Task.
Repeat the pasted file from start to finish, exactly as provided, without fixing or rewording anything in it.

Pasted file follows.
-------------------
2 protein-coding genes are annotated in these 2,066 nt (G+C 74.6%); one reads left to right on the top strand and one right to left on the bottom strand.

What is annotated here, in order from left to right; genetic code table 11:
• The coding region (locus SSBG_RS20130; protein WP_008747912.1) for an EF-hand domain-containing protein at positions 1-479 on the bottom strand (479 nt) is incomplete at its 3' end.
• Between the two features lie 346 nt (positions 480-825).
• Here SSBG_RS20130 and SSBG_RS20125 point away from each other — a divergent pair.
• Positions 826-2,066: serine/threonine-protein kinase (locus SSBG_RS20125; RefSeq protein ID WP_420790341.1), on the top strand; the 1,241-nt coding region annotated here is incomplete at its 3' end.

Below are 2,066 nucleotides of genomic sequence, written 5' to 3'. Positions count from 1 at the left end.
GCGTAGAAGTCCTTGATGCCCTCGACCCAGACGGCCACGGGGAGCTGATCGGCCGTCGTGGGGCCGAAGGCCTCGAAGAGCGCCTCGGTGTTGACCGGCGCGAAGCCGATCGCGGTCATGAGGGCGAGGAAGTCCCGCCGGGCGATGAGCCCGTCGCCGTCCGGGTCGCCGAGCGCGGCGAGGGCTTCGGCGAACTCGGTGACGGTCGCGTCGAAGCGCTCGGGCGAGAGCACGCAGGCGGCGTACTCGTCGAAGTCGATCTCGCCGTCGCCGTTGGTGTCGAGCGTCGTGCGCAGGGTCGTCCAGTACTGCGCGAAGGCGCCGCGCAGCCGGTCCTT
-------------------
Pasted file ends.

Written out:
2 protein-coding genes are annotated in these 2,066 nt (G+C 74.6%); one reads left to right on the top strand and one right to left on the bottom strand.

What is annotated here, in order from left to right; genetic code table 11:
• The coding region (locus SSBG_RS20130; protein WP_008747912.1) for an EF-hand domain-containing protein at positions 1-479 on the bottom strand (479 nt) is incomplete at its 3' end.
• Between the two features lie 346 nt (positions 480-825).
• Here SSBG_RS20130 and SSBG_RS20125 point away from each other — a divergent pair.
• Positions 826-2,066: serine/threonine-protein kinase (locus SSBG_RS20125; RefSeq protein ID WP_420790341.1), on the top strand; the 1,241-nt coding region annotated here is incomplete at its 3' end.

Below are 2,066 nucleotides of genomic sequence, written 5' to 3'. Positions count from 1 at the left end.
GCGTAGAAGTCCTTGATGCCCTCGACCCAGACGGCCACGGGGAGCTGATCGGCCGTCGTGGGGCCGAAGGCCTCGAAGAGCGCCTCGGTGTTGACCGGCGCGAAGCCGATCGCGGTCATGAGGGCGAGGAAGTCCCGCCGGGCGATGAGCCCGTCGCCGTCCGGGTCGCCGAGCGCGGCGAGGGCTTCGGCGAACTCGGTGACGGTCGCGTCGAAGCGCTCGGGCGAGAGCACGCAGGCGGCGTACTCGTCGAAGTCGATCTCGCCGTCGCCGTTGGTGTCGAGCGTCGTGCGCAGGGTCGTCCAGTACTGCGCGAAGGCGCCGCGCAGCCGGTCCTT